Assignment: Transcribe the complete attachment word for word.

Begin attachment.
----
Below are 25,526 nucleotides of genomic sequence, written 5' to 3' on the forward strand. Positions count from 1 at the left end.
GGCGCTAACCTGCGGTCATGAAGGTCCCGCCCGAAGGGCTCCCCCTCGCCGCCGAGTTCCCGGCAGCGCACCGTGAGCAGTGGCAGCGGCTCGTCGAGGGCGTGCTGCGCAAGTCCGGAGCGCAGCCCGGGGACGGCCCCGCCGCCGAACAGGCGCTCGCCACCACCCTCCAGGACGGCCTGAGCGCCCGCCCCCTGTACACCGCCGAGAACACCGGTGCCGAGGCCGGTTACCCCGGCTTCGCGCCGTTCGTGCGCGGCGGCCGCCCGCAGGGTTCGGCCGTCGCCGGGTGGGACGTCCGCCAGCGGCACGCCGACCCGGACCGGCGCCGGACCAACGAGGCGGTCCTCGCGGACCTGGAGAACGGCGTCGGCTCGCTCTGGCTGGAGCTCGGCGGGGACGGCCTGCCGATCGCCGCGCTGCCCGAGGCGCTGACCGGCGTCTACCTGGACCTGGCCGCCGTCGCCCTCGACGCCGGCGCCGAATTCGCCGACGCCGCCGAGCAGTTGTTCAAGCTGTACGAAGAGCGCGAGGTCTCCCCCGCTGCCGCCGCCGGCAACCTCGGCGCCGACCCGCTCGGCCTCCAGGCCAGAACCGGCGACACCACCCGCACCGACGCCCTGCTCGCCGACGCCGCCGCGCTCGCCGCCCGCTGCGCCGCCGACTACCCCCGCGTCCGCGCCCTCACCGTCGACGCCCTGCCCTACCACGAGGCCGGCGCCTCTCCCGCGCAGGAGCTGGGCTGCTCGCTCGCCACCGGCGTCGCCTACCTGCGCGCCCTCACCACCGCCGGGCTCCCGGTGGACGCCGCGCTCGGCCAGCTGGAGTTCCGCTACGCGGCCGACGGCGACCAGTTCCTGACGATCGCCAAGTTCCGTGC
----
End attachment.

Below are 25,526 nucleotides of genomic sequence, written 5' to 3' on the forward strand. Positions count from 1 at the left end.
GGCGCTAACCTGCGGTCATGAAGGTCCCGCCCGAAGGGCTCCCCCTCGCCGCCGAGTTCCCGGCAGCGCACCGTGAGCAGTGGCAGCGGCTCGTCGAGGGCGTGCTGCGCAAGTCCGGAGCGCAGCCCGGGGACGGCCCCGCCGCCGAACAGGCGCTCGCCACCACCCTCCAGGACGGCCTGAGCGCCCGCCCCCTGTACACCGCCGAGAACACCGGTGCCGAGGCCGGTTACCCCGGCTTCGCGCCGTTCGTGCGCGGCGGCCGCCCGCAGGGTTCGGCCGTCGCCGGGTGGGACGTCCGCCAGCGGCACGCCGACCCGGACCGGCGCCGGACCAACGAGGCGGTCCTCGCGGACCTGGAGAACGGCGTCGGCTCGCTCTGGCTGGAGCTCGGCGGGGACGGCCTGCCGATCGCCGCGCTGCCCGAGGCGCTGACCGGCGTCTACCTGGACCTGGCCGCCGTCGCCCTCGACGCCGGCGCCGAATTCGCCGACGCCGCCGAGCAGTTGTTCAAGCTGTACGAAGAGCGCGAGGTCTCCCCCGCTGCCGCCGCCGGCAACCTCGGCGCCGACCCGCTCGGCCTCCAGGCCAGAACCGGCGACACCACCCGCACCGACGCCCTGCTCGCCGACGCCGCCGCGCTCGCCGCCCGCTGCGCCGCCGACTACCCCCGCGTCCGCGCCCTCACCGTCGACGCCCTGCCCTACCACGAGGCCGGCGCCTCTCCCGCGCAGGAGCTGGGCTGCTCGCTCGCCACCGGCGTCGCCTACCTGCGCGCCCTCACCACCGCCGGGCTCCCGGTGGACGCCGCGCTCGGCCAGCTGGAGTTCCGCTACGCGGCCGACGGCGACCAGTTCCTGACGATCGCCAAGTTCCGTGC